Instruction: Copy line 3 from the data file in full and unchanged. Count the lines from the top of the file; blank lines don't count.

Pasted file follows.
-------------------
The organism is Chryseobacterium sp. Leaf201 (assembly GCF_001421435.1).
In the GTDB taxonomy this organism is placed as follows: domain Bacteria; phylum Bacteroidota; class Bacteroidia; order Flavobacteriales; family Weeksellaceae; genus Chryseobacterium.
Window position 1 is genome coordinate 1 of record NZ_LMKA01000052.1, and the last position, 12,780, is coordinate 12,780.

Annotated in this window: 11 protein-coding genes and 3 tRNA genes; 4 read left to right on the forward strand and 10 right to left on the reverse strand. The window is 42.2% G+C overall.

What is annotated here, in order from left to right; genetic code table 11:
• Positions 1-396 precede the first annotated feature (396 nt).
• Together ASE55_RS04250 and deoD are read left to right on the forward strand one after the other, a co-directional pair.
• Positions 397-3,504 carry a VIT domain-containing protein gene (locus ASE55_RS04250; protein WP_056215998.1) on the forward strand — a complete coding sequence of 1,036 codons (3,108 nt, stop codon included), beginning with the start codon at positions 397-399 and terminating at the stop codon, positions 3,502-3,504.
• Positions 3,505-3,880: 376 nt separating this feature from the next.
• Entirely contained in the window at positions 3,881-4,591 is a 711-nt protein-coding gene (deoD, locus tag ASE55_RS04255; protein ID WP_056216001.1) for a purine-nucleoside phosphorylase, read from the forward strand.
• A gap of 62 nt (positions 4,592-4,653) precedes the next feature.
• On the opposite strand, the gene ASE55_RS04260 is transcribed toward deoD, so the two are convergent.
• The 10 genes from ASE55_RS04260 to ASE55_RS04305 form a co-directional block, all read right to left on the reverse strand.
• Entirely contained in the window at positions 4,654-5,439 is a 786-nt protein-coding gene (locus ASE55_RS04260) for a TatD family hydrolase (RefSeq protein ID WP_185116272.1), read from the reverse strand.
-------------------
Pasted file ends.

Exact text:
Window position 1 is genome coordinate 1 of record NZ_LMKA01000052.1, and the last position, 12,780, is coordinate 12,780.